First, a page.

Last May, the National Register of Historic Places formally listed Tacony’s Disston district in recognition of its founding and significance as a planned “company town” within 19th-century Philadelphia.
But that designation doesn’t necessarily mean much in the way of preservation, according to officials from the Preservation Alliance of Greater Philadelphia.
During the bimonthly meeting of the Tacony Civic Association on March 8, the Alliance’s advocacy director, Patrick Grossi, told residents that if they hope to preserve the neighborhood’s many historic buildings, they really need to get them listed on the city’s own historic registry. Maintained and enforced by the city’s Historical Commission, buildings and districts included on the local list are protected against demolition and external modifications that deviate from their historic character.
There are 1,300 properties on the city’s registry, but just one from the Tacony historic district. It’s the 1885 Tacony Music Hall at Longshore Avenue and Edmund Street. Nonetheless, in a merely cursory tour of the neighborhood, the Alliance folks identified dozens of potential additions to the registry.
The Tacony Saving Fund Safe Deposit & Title building at Longshore and Tulip Street is one of them, said the Alliance’s Caroline Slama. The former bank has had many commercial uses over the years and now houses a private residence, a recording studio and the Jack Costello Boxing Gym. The Tacony Branch Library at 6742 Torresdale Ave. is an original Carnegie library just like the nearby Holmesburg Branch, which is listed.
Other important structures, according to Slama, are the Tacony Club building at 4619 Longshore, the Mary Disston and Hamilton Disston public schools, the Disston Recreation Center, numerous local churches, the former Harbot’s Hotel (now Curran’s pub) and the original Disston Saw Works headquarters.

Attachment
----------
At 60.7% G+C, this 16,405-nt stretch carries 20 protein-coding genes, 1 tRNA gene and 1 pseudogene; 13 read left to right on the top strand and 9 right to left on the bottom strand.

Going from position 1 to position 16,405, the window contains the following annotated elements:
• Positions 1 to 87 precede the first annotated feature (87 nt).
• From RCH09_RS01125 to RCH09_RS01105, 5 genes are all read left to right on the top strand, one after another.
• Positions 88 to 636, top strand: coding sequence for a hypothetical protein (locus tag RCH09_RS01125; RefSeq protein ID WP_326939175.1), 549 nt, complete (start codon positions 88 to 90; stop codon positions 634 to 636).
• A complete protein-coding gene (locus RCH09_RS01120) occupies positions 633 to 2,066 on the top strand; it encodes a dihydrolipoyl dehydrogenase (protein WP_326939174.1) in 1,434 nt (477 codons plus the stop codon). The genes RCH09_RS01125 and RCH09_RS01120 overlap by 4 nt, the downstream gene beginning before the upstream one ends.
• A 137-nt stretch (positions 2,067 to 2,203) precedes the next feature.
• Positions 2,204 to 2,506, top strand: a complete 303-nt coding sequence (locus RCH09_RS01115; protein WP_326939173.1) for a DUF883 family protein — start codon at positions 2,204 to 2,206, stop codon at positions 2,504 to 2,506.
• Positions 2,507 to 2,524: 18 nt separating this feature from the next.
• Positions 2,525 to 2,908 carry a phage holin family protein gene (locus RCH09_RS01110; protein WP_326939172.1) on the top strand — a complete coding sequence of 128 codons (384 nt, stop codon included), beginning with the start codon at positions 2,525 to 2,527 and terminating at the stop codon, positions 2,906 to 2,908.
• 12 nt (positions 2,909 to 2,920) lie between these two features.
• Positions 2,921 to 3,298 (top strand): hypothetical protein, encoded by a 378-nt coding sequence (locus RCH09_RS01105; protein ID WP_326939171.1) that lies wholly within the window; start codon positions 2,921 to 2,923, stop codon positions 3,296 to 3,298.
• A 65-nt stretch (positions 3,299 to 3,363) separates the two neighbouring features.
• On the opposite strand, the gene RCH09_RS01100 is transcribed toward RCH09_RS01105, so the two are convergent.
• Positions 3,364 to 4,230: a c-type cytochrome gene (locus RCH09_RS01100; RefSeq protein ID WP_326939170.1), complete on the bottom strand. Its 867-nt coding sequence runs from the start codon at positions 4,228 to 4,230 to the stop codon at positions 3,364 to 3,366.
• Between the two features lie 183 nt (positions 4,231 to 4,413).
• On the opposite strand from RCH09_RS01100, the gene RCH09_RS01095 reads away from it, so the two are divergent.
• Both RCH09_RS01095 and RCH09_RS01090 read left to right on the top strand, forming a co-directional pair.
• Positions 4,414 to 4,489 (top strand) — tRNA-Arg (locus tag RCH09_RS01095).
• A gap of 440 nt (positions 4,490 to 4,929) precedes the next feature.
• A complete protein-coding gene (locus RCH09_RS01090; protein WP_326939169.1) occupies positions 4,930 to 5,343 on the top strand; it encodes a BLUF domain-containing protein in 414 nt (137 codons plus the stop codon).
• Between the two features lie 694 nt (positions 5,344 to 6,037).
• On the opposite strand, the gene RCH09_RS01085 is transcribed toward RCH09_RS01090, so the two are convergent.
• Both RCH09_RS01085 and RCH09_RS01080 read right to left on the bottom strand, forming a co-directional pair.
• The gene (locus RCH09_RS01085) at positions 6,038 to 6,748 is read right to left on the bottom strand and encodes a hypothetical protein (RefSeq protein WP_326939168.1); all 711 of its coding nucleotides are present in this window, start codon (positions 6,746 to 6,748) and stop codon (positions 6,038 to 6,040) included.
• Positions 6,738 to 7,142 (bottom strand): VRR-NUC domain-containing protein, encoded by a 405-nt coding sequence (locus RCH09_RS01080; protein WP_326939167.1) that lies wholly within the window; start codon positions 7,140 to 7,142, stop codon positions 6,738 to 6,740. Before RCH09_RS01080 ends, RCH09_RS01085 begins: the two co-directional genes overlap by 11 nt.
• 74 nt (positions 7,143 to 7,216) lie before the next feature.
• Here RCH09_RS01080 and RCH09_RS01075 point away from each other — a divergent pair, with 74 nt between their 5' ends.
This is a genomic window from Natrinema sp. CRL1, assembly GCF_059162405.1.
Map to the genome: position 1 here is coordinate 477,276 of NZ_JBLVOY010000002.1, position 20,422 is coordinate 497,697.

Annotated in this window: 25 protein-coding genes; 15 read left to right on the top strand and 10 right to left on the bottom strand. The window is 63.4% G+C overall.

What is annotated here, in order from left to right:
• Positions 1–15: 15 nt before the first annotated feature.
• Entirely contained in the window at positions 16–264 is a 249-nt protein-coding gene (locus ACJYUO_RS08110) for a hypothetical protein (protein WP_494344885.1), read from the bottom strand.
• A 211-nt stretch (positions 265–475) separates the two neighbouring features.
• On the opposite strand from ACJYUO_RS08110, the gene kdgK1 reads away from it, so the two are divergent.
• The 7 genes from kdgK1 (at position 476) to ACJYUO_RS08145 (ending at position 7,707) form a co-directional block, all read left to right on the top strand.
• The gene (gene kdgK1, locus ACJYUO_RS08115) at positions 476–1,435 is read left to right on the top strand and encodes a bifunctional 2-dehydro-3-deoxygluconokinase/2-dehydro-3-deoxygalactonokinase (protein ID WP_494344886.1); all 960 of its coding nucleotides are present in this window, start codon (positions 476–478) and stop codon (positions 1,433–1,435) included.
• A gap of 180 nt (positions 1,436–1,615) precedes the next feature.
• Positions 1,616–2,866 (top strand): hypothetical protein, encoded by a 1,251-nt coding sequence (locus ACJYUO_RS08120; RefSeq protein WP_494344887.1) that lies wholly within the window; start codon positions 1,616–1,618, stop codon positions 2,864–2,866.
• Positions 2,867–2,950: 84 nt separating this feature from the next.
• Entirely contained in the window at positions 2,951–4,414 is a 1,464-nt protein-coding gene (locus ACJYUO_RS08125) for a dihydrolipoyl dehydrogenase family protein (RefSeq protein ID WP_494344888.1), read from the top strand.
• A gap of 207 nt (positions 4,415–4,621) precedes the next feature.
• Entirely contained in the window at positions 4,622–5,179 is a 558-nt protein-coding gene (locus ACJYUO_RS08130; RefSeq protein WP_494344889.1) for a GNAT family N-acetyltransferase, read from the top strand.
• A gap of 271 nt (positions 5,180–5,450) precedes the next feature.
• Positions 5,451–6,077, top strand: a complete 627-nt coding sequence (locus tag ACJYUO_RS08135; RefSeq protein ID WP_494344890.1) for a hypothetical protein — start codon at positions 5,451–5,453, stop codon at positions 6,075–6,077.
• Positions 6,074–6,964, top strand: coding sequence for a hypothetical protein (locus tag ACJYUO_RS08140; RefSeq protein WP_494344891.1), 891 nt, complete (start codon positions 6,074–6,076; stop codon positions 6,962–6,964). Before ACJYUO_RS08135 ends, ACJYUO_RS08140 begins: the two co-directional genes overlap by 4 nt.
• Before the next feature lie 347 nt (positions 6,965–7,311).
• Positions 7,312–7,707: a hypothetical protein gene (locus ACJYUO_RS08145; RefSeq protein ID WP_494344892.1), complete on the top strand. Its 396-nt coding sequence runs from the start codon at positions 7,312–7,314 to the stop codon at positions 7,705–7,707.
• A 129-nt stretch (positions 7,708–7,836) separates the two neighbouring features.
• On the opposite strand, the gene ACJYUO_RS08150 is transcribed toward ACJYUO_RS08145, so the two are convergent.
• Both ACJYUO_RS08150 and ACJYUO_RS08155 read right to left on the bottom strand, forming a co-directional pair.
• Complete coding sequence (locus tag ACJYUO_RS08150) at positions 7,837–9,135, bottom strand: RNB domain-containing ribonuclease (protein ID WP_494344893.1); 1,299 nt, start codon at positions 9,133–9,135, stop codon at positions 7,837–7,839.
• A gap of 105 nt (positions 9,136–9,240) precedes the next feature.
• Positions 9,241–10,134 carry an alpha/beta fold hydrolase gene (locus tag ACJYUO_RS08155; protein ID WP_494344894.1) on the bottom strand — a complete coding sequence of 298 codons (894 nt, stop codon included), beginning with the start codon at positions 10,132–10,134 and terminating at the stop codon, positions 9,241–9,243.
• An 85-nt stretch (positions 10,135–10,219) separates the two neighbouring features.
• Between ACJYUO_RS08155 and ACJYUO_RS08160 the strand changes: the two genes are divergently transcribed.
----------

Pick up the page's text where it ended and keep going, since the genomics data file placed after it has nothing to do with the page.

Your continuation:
Tacony also has an “incredible variety” of housing that Henry Disston developed for his workers and their bosses.
Anyone can nominate a building for inclusion on Philadelphia’s historic registry, although doing so may cause tension between the applicant and the landlord if he or she has other plans for the property. The Alliance can assist in filing an application. It also administers a facade easement program for more than 240 properties citywide and publishes Extant, a quarterly journal featuring a “places to save” list. Each June, the Alliance hosts its Preservation Achievement Awards. Information about the organization is available via preservationalliance.com
In an unrelated agenda item, an outreach coordinator for the Clean Air Alliance informed Tacony residents about her organization’s environmentally friendly transportation programs. Erika Morgan said that the CAA can help commuters find or start a carpool or join a pre-existing “v-ride” vanpool. The CAA can advocate for workers who want their companies to offer pre-tax payroll deductions for public transit fares or those who are trying to convince their bosses to allow a flex schedule that suits the worker’s public transit itinerary.
Morgan said that people who commute from the Northeast via Interstate-95 may want to think seriously about alternative transportation considering that the highway will remain under construction between the Northeast and Center City for many years to come.
The CAA can also help bicycle riders get bike racks installed at work. The gophillygo.org website is the CAA’s eco-friendly trip-planning resource. It has a tool for directing travelers toward the best walking and bicycle routes. It also recommends more than a dozen recreational outings for those who want to explore the region’s watersheds, parks, gardens and museums.
In other meeting business, Suzin Weber, the Tacony Branch librarian, said that six new laptop computers are available for public use at the Library and Arts Building (LAB), 6918 Torresdale Ave. The Tacony LAB is the library’s temporary home while the regular branch is closed for renovations. The library shares the LAB with artists from the city’s Mural Arts Program.
The LAB will offer introductory computer workshops on March 19 and April 2 and 23. Sessions start at 2 p.m. and are free to attend, but are limited to 10 students. Call 215–685–9338 for reservations.
The LAB will host a celebration on April 29 for the reopening of its curbside mini-park, or parklet.
City Councilman Bobby Henon presented the Tacony Civic Association with a $2,500 grant from the city’s Activities Fund. The civic association plans to use the money to present its summer concert series this year. ••